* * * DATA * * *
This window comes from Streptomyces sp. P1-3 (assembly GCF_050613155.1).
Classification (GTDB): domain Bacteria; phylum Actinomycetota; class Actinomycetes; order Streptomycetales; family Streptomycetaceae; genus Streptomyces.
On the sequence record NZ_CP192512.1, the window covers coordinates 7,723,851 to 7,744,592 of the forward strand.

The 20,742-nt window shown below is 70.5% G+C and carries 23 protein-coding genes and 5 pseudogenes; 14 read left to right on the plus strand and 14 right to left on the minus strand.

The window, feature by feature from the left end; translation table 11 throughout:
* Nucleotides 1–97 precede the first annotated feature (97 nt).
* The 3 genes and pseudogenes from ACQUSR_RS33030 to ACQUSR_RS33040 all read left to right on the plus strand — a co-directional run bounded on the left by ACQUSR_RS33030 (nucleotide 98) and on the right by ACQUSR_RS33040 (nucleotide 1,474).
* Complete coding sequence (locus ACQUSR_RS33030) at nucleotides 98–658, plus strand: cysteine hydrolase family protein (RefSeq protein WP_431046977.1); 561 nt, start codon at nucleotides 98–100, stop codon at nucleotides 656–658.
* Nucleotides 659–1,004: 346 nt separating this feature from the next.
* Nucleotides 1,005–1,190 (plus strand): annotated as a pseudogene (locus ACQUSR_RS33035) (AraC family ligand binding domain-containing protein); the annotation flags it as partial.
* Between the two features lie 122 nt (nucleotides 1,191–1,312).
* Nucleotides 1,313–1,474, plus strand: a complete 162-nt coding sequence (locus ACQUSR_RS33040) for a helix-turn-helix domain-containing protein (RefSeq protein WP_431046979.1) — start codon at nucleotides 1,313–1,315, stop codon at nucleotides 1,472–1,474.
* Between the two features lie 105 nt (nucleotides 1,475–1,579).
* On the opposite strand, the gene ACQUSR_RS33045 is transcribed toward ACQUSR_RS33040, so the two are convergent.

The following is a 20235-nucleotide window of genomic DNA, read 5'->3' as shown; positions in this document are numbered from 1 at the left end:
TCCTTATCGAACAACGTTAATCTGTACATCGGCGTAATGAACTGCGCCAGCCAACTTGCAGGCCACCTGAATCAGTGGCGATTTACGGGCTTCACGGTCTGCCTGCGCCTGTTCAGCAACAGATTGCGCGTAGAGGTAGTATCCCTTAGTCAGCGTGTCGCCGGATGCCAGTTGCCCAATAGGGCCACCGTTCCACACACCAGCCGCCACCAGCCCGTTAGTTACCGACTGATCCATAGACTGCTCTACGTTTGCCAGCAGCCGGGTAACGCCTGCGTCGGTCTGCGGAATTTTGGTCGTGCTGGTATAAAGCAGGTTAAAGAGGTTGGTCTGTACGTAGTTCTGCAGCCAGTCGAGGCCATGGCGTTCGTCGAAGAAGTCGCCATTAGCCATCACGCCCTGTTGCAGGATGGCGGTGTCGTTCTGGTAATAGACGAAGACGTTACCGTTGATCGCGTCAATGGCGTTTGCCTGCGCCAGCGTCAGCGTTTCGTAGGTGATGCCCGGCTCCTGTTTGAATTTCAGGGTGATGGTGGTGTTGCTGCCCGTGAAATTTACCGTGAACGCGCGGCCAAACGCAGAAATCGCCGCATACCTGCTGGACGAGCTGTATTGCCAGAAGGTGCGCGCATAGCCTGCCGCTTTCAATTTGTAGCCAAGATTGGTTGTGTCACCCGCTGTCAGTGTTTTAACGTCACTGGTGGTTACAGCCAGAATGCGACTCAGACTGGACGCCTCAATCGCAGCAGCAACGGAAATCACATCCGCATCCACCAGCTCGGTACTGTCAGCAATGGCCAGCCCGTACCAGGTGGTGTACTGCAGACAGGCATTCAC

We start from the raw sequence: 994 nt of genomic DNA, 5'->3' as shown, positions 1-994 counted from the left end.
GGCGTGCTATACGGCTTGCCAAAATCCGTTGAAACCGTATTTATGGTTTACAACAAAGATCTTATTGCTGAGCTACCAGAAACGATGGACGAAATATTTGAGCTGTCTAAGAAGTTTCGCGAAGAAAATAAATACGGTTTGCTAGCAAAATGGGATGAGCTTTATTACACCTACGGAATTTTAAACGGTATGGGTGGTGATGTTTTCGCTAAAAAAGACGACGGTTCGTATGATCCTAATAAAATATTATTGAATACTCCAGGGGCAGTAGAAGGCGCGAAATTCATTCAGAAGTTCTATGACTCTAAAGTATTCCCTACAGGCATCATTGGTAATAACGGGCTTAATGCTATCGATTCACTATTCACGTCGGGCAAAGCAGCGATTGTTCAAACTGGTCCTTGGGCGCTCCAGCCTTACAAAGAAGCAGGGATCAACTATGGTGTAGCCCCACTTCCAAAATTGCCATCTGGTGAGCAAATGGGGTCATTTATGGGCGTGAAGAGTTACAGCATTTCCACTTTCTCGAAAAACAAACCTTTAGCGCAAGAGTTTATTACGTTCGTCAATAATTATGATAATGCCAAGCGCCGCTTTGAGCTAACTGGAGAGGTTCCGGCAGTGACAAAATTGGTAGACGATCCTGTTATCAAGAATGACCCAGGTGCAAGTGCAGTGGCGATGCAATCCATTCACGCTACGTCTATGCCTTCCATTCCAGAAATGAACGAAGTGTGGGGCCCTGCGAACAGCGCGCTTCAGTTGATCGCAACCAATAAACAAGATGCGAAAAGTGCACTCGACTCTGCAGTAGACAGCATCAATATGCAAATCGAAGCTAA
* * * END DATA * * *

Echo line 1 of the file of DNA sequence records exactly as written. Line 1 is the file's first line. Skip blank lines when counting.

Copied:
This window comes from Streptomyces sp. P1-3 (assembly GCF_050613155.1).